My friend Jon Petz is a business inspirational speaker, conference emcee and magician who lives in the Columbus area. His magic amazes me. I’ve been a few feet from him when he performed magic and have no idea how he does it. One of my favorite illusions is when Jon steps into a box in the middle of the stage. His assistant then collapses the box. Suddenly Jon appears in the back of the theater. I don’t know how he got there. It’s an incredible illusion. Jon and other great magicians entertain us with their illusions. Jon’s molecules aren’t being sent to the back of the theater with a Star Trek Teleporter. To me it makes what Jon and other magicians do so incredible and fun to watch.

There are other illusionists. These are people who gave me the illusion of a quality product or service and didn’t deliver. I have worked with and for illusionists. One gave upper management the illusion of profits and quality performance. It got him promoted. When I took over one of his locations, I learned his secrets. One was not doing maintenance on equipment to save money. That problem took time and a lot of money impacting our profits to fix. The other was more difficult. He took advantage of his people. Their wages were far below my other 3 locations. He had taken advantage of his position as manager. Moral was bad. Other issues didn’t come out for a long time because the manager still had a position of power in the company. People feared reprisals.

This manager was good at illusions. He continued to move up in the company even during mergers and restructuring. I didn’t like what I saw and ultimately fixed my personal situation by changing companies. Others weren’t as lucky. Ultimately his illusions got discovered. It didn’t help the people he hurt. I’ve seen this happen in other companies especially after a merger or acquisition with a manager who can do a good illusion of success. One company was a good customer of mine during my corporate days. I had worked closely with them and still had a lot of friends there. After they were acquired their department was put under a manger from the acquiring company. The guy was a jerk in many ways like calling people at home at 1 AM to talk or give them assignments. After most of my friends left, HR got involved and figured out the manager’s illusions. He was fired and escorted out of the building by security.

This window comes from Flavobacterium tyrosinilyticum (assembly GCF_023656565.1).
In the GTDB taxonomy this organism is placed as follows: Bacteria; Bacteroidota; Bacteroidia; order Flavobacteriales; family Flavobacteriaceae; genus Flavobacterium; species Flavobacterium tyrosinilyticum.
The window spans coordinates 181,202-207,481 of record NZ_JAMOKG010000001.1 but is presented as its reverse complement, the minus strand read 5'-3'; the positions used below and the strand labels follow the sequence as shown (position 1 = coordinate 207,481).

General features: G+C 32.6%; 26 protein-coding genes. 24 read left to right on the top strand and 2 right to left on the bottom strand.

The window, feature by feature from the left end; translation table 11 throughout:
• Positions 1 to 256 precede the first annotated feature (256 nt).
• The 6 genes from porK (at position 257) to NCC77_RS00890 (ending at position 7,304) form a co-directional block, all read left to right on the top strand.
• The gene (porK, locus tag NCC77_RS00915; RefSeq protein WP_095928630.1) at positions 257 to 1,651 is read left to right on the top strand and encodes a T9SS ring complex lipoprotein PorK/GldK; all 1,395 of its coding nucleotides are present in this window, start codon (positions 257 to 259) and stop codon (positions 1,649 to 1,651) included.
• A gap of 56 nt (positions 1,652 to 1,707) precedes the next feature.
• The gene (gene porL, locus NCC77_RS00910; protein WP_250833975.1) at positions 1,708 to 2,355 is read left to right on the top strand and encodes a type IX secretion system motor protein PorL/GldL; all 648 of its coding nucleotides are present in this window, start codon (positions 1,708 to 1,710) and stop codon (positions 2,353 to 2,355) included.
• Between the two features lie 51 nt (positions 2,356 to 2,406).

One of the biggest challenges companies have is getting and keeping people. Sometimes people leave to better themselves going to a company paying more money with a better opportunity for advancement. Some leave for other reasons. People care about money but also want a life outside of work. They want to feel valued and enjoy freedom and flexibility. They want to make a difference. My grandson is an engineer who works for a small engineering firm in Virginia. He enjoys the work he is doing and the people he is working with. He always talks positively about the owners. They give him freedom and flexibility in his work and work schedule. The firm is getting the results they desire and are currently expanding hiring additional engineers.